Israel says it seized Philadelphi Corridor along Gaza-Egypt border

Ambulances are parked near the Rafah border crossing between Egypt and Gaza, in Rafah. (File Photo/Reuters)

Israel's occupation forces have claimed to have taken the control of a vital Gaza-Egypt corridor as their ground invasion in the border city of Rafah intensified.

An Israeli military spokesman on Wednesday claimed without proof that about 20 tunnels were found in the area of the corridor, a claim rejected by Egypt which accused Israel of using allegations of tunnels under the border as cover for its Rafah invasion.

Israeli army spokesman Daniel Hagari said Israeli forces had taken "operational control" of the strategic, 14-kilometre Philadelphi corridor along the Gaza-Egypt border and "discovered around 20 tunnels".

The corridor had served as a buffer between Gaza and Egypt since Israel's 2005 withdrawal from Gaza.

Its claimed seizure comes weeks after Israeli troops took over the Palestinian side of the crossing in Rafah where hundreds of thousands of people seeking shelter from Israeli bombardment elsewhere had been displaced, and where intensifying Israeli violence in recent days has killed dozens of Palestinian civilians.

"Israel is using these allegations to justify continuing the operation on the Palestinian city of Rafah and prolonging the war for political purposes," a high-level Egyptian source said, quoted by state-linked Al-Qahera News.

Egypt has said that any increase in Israeli troops in the strategic Philadelphi Corridor would violate the countries' 1979 peace accord.

It already has complained about Israel taking over the Rafah border crossing. The corridor is part of a larger demilitarised zone along both sides of the entire Israel-Egypt border.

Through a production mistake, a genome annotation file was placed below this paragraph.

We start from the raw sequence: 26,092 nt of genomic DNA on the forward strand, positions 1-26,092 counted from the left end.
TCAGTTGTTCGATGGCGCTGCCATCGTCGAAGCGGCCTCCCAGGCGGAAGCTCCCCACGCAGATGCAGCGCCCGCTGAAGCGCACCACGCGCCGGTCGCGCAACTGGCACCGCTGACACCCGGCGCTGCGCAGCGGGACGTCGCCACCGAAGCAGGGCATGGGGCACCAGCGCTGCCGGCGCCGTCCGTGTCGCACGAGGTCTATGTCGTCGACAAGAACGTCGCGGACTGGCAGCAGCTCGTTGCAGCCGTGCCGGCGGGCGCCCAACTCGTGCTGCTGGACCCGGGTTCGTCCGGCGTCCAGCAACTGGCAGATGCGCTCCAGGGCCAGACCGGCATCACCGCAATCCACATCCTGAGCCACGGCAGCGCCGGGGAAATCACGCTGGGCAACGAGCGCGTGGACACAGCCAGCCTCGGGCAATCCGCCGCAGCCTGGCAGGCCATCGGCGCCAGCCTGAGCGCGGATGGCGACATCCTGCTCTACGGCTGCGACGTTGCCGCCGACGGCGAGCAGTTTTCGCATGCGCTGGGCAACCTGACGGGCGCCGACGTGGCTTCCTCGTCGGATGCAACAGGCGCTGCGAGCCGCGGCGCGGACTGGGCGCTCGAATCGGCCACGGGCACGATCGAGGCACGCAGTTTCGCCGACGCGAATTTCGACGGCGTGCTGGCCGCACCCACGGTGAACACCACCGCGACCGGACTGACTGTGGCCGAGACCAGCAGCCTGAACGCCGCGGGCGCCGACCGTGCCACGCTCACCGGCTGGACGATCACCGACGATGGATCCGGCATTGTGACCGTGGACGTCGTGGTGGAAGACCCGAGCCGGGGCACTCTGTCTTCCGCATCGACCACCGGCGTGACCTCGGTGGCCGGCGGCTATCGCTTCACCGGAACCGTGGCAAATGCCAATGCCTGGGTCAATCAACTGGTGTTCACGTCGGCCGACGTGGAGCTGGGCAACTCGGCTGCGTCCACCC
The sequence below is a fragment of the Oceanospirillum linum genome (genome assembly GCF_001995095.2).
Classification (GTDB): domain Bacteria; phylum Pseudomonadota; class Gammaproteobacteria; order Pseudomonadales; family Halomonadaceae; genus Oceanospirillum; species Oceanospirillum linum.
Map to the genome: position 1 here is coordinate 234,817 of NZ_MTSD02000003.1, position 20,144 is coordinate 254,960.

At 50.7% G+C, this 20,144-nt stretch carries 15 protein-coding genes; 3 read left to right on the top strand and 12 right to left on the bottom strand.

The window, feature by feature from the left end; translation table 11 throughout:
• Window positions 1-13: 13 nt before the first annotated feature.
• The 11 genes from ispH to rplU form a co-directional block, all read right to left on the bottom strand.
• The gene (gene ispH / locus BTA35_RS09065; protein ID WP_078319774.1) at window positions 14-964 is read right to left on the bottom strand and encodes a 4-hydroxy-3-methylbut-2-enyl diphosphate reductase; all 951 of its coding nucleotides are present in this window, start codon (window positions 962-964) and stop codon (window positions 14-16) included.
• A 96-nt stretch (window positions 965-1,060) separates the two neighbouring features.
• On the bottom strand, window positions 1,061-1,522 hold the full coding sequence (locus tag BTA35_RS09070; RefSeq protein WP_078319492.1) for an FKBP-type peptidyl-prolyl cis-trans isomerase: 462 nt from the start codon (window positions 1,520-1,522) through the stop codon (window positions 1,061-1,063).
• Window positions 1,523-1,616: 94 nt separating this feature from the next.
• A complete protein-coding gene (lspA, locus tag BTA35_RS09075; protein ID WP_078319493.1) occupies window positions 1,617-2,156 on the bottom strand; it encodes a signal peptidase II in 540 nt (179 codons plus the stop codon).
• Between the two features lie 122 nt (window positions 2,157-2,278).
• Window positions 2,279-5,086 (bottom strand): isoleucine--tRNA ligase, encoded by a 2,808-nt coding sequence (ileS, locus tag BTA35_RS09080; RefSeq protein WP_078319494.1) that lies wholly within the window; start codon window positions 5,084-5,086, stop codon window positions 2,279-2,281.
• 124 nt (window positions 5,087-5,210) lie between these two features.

Under the peace accord, each is allowed to deploy only a tiny number of troops or border guards in the zone, though those numbers can be modified by mutual agreement.

At the time of the accord, Israeli troops controlled Gaza, until Israel withdrew its troops and illegal Zionist settlers in 2005.

A steady stream of civilians has been fleeing Rafah, the new hotspot in the gruelling Israeli invasion, many transporting belongings on their shoulders, in cars or on donkey-drawn carts.

Before the Rafah invasion began on May 7, the United Nations said up to 1.4 million people were sheltering there. Since then, one million have fled the area, the UN agency for Palestinian refugees has said.

Genocidal war

Israel has waged a brutal invasion on Gaza since Hamas' October 7 blitz on Israeli military and settlements that were once Arab villages and farms.

Hamas says its raid that surprised its arch-enemy was orchestrated in response to Israeli attacks on Al Aqsa Mosque, illegal settler violence in occupied West Bank and to put Palestine question "back on the table."

In an assault of startling breadth, Hamas gunmen rolled into as many as 22 locations outside Gaza, including towns and other communities as far as 24 kilometres from the Gaza fence.

At some places they are said to have gunned down many soldiers as Israel's military scrambled to muster response. The hours-long attack and Israeli military's haphazard response resulted in the killing of more than 1,130 people, Israeli officials and local media say.

Palestinian fighters took more than 250 hostages and presently 121 remain in Gaza, including 37 who the Israeli army says are dead, some of them killed in indiscriminate Israeli strikes.

Israel has since then killed more than 36,000 Palestinians — majority of them babies, women and children — and wounded more than 81,000 amid mass destruction and shortages of necessities.

In the occupied West Ban, more than 500 Palestinians have been killed and thousands wounded since October 7 by Israeli forces and illegal settlers, along with daily arrest by the Israeli occupation army.

Around 85% of Gaza's 2.4 million people have fled their homes. Severe hunger is widespread, and UN officials say parts of the territory are experiencing famine.

Israel is accused of genocide at the International Court of Justice [ICJ], which has ordered Tel Aviv to ensure that its forces do not commit acts of genocide and take measures to guarantee that humanitarian assistance is provided to civilians in the enclave.

Last week, the ICJ ordered Israel to halt its Rafah invasion as part of South Africa's case accusing Israel of committing genocide against the Palestinians in Gaza.

After passing two resolutions centered on the need for humanitarian aid to people in Gaza, in March the UN Security Council passed a resolution calling for an immediate ceasefire — an appeal that had been blocked several times before by the United States, Israel's main ally.


Source: TRT